Ibn Battutah was a 14th century globe trotter. He left his native Morocco to travel Eastwards for about 18 years (much like how I am doing now). Along the way, he gleamed many observations of the various nations of his time. As a work of art, this book would be difficult to adore. Battutah writes from a strongly Islamic perspective which obscures the true nature of the people he is meeting. He sees them not necessarily as people, but to what degree they deviate from Islam. I did not learn much about humans in a universal light, as I normally do while reading classics of literature. What I found were certain observations that, while not being made in an objective light, reconfirmed a lot of my thoughts of the ancient world.

My thoughts, from an Indian perspective:
1) Battutah visits India and writes about sati. Sati is when the widow of a recently deceased man chooses to voluntarily commit suicide by jumping into his funeral pyre. He claims that while sati gave the family of the deceased a bit more prestige, it was not a universally done custom, and was not forced on the woman. Something changed along the way.
2) While visiting Delhi, Battutah makes mensage of a woman called a kaftar, who eats the hearts of little boys (apparently she brought a dead little boy as proof). Can any one tell me what the purpose of doing such things was? What is this type of person called in Indian history?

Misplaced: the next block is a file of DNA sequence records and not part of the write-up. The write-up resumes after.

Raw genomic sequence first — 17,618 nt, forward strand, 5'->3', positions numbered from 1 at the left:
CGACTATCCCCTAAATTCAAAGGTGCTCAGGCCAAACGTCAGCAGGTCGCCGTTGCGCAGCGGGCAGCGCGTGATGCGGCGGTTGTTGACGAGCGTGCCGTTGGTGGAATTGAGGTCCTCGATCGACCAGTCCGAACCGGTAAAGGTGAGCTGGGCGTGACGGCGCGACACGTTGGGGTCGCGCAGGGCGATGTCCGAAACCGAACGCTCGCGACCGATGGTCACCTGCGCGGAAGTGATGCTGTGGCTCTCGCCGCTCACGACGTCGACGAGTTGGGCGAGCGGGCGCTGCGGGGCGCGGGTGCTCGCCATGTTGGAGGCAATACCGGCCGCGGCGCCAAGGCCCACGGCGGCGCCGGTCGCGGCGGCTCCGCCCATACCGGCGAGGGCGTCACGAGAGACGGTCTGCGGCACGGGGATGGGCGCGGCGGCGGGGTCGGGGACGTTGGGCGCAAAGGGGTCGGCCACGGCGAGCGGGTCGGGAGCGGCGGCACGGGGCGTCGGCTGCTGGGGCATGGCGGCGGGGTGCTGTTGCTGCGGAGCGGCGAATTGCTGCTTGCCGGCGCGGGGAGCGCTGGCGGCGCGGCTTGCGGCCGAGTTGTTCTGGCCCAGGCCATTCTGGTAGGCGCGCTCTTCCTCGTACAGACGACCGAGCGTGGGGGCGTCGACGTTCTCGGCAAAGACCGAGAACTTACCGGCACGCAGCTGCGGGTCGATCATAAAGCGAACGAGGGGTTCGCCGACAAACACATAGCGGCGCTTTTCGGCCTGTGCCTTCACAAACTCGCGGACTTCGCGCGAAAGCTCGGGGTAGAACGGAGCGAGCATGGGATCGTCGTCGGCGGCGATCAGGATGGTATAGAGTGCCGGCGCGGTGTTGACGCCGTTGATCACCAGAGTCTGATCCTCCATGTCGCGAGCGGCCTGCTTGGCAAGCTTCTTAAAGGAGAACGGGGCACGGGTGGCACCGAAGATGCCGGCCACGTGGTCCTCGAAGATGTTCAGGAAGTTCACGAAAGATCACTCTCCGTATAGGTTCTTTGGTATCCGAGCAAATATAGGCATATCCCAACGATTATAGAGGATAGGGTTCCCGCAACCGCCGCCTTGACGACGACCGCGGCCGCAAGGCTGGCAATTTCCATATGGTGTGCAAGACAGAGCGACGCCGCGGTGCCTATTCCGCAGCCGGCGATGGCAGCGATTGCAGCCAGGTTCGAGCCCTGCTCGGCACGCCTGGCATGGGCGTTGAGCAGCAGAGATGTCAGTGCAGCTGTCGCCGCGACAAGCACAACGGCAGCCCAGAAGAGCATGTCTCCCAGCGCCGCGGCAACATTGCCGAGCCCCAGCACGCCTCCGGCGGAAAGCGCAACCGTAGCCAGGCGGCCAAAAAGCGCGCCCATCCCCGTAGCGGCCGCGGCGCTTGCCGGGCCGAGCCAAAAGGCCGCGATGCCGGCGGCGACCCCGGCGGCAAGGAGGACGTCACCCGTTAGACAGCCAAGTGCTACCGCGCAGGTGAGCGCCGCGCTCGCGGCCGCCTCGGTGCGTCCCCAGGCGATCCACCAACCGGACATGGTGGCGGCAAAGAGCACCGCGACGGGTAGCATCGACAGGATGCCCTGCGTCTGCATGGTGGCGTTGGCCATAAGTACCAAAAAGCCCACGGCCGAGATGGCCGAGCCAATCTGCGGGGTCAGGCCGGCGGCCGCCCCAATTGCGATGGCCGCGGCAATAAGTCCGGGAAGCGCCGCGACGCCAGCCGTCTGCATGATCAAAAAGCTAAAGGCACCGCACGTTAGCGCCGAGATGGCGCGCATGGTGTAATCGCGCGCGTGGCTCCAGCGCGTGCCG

3) Bengal is called a foreign country and given a different section compared to India, Delhi, and South India. The sheikh of the land implores Battutah to infiltrate India, because the riches of the land annoy him. This confirmed two different things for me. One is the degree to which ancient South Asia was fragmented, and the likelihood of the kingdoms coming together had colonialism never happened. The other is confirmation that the Indian subcontinent was truly rich in ways that people of the 21st century often forget.
4) Battutah, upon visiting China, particularly Guangzhou, calls it the richest country he has seen on his trip. He also considers China the safest country he has traveled to. It makes me wonder to what degree it was inevitable that China would return to being one of the bastions of world strength.
5) Battutah complains about the lack of hospitality when he is on his way back to his home and stops at Mali. I would be curious to see how much of this holds up to the modern country, as I have not been there yet.

Overall, worth a read, but probably of limited interest to people who aren’t travelers, and of people who read literature, because nothing much is said that isn’t marred in the perspective of the writer. I would recommend it only to those who want to live in another world, and the mindset of someone born and brought up in that time.

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